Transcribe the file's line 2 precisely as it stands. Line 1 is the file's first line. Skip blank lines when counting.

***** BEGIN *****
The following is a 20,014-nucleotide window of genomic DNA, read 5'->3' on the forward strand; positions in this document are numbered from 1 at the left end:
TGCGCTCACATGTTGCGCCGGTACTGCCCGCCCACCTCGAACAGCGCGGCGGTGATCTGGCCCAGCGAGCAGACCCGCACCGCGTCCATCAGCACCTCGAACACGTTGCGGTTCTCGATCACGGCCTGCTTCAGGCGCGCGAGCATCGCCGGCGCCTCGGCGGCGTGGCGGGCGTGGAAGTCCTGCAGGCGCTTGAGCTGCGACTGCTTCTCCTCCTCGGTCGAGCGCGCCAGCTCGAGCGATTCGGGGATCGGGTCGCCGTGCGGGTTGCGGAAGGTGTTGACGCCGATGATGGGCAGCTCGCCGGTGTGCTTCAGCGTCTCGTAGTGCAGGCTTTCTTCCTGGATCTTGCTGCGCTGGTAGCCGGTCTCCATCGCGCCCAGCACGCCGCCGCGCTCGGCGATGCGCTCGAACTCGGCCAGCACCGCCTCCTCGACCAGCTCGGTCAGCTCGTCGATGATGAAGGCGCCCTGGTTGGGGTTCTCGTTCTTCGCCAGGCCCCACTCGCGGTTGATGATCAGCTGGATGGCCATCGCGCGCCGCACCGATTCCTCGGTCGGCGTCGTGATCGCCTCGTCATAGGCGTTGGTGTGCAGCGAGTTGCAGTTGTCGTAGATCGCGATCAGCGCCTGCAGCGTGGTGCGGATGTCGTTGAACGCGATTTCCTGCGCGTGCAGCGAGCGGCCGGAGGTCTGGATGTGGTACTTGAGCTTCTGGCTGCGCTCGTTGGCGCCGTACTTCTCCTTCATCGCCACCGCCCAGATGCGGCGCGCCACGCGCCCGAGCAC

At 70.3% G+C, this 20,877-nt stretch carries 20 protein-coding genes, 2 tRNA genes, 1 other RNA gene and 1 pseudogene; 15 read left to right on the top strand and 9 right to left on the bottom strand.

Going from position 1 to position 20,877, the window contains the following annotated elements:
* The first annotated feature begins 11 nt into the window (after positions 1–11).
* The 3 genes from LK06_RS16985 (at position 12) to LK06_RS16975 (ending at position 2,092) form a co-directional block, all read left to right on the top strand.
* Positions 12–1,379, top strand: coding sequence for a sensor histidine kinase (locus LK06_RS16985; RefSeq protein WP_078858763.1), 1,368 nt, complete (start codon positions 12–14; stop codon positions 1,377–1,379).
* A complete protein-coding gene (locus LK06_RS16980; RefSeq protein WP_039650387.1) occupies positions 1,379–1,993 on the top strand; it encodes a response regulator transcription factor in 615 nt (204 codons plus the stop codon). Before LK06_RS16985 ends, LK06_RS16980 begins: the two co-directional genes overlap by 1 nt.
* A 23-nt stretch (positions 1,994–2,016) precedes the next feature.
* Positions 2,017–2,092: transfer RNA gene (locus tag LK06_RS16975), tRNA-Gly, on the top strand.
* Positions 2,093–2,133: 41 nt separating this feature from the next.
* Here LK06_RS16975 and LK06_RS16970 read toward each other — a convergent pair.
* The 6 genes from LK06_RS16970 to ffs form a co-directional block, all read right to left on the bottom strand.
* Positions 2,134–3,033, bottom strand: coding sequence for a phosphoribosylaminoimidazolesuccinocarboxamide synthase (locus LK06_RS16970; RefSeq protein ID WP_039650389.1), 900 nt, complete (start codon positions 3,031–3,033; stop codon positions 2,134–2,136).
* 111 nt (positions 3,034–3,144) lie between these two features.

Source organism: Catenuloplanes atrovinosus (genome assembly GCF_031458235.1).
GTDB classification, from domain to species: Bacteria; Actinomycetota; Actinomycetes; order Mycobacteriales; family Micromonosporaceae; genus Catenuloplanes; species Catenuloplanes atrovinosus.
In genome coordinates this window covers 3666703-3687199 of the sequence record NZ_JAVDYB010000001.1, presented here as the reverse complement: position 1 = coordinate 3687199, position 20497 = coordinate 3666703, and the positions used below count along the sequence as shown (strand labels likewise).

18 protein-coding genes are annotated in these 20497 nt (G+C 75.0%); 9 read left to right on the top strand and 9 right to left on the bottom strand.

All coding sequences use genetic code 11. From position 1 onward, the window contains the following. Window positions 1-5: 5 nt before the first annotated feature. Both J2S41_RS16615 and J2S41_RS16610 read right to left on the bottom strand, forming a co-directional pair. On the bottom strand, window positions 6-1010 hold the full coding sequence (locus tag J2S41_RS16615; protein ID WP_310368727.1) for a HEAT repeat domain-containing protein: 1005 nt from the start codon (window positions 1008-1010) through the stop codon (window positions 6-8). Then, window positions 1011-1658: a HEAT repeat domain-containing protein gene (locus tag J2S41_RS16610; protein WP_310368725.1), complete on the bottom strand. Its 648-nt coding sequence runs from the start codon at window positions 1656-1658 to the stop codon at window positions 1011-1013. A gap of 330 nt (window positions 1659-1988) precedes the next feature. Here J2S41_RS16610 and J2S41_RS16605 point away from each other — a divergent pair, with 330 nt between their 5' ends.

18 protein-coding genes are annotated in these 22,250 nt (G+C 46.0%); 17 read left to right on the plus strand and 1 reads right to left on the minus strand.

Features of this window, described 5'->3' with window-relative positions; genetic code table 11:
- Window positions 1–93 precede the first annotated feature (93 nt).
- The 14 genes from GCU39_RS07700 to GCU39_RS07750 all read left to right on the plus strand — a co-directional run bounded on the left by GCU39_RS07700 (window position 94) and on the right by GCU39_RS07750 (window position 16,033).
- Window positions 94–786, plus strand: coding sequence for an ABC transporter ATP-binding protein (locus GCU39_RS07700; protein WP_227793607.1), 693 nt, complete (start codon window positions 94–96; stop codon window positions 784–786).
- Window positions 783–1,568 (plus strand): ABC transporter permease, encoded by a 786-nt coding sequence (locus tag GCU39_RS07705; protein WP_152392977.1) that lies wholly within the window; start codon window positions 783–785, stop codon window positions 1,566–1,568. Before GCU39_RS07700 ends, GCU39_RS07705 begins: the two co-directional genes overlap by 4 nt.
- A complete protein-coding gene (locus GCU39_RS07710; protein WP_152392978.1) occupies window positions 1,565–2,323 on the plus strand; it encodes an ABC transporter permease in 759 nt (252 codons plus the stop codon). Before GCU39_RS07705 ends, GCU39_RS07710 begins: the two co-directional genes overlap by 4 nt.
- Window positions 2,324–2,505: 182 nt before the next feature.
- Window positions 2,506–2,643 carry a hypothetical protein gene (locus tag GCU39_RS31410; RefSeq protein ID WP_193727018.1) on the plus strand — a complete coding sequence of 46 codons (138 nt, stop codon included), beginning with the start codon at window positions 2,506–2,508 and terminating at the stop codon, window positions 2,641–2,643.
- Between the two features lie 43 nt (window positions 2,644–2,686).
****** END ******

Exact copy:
TGCGCTCACATGTTGCGCCGGTACTGCCCGCCCACCTCGAACAGCGCGGCGGTGATCTGGCCCAGCGAGCAGACCCGCACCGCGTCCATCAGCACCTCGAACACGTTGCGGTTCTCGATCACGGCCTGCTTCAGGCGCGCGAGCATCGCCGGCGCCTCGGCGGCGTGGCGGGCGTGGAAGTCCTGCAGGCGCTTGAGCTGCGACTGCTTCTCCTCCTCGGTCGAGCGCGCCAGCTCGAGCGATTCGGGGATCGGGTCGCCGTGCGGGTTGCGGAAGGTGTTGACGCCGATGATGGGCAGCTCGCCGGTGTGCTTCAGCGTCTCGTAGTGCAGGCTTTCTTCCTGGATCTTGCTGCGCTGGTAGCCGGTCTCCATCGCGCCCAGCACGCCGCCGCGCTCGGCGATGCGCTCGAACTCGGCCAGCACCGCCTCCTCGACCAGCTCGGTCAGCTCGTCGATGATGAAGGCGCCCTGGTTGGGGTTCTCGTTCTTCGCCAGGCCCCACTCGCGGTTGATGATCAGCTGGATGGCCATCGCGCGCCGCACCGATTCCTCGGTCGGCGTCGTGATCGCCTCGTCATAGGCGTTGGTGTGCAGCGAGTTGCAGTTGTCGTAGATCGCGATCAGCGCCTGCAGCGTGGTGCGGATGTCGTTGAACGCGATTTCCTGCGCGTGCAGCGAGCGGCCGGAGGTCTGGATGTGGTACTTGAGCTTCTGGCTGCGCTCGTTGGCGCCGTACTTCTCCTTCATCGCCACCGCCCAGATGCGGCGCGCCACGCGCCCGAGCAC